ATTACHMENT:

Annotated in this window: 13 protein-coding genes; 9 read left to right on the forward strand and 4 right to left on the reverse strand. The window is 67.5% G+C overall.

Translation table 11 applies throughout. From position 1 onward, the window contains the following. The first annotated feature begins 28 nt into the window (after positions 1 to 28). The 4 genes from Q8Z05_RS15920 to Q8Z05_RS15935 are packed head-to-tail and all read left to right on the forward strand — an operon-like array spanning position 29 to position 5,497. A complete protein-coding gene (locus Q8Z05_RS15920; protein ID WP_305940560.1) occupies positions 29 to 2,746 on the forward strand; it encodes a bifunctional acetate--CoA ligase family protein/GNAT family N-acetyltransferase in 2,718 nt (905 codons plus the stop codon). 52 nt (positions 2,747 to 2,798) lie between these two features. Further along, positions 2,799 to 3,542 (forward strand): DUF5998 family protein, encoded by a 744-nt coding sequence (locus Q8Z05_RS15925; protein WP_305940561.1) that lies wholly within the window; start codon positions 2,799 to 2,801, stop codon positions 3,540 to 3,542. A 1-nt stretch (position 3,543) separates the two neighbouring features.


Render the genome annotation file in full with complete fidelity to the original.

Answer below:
Annotated in this window: 13 protein-coding genes; 9 read left to right on the forward strand and 4 right to left on the reverse strand. The window is 67.5% G+C overall.

Translation table 11 applies throughout. From position 1 onward, the window contains the following. The first annotated feature begins 28 nt into the window (after positions 1 to 28). The 4 genes from Q8Z05_RS15920 to Q8Z05_RS15935 are packed head-to-tail and all read left to right on the forward strand — an operon-like array spanning position 29 to position 5,497. A complete protein-coding gene (locus Q8Z05_RS15920; protein ID WP_305940560.1) occupies positions 29 to 2,746 on the forward strand; it encodes a bifunctional acetate--CoA ligase family protein/GNAT family N-acetyltransferase in 2,718 nt (905 codons plus the stop codon). 52 nt (positions 2,747 to 2,798) lie between these two features. Further along, positions 2,799 to 3,542 (forward strand): DUF5998 family protein, encoded by a 744-nt coding sequence (locus Q8Z05_RS15925; protein WP_305940561.1) that lies wholly within the window; start codon positions 2,799 to 2,801, stop codon positions 3,540 to 3,542. A 1-nt stretch (position 3,543) separates the two neighbouring features.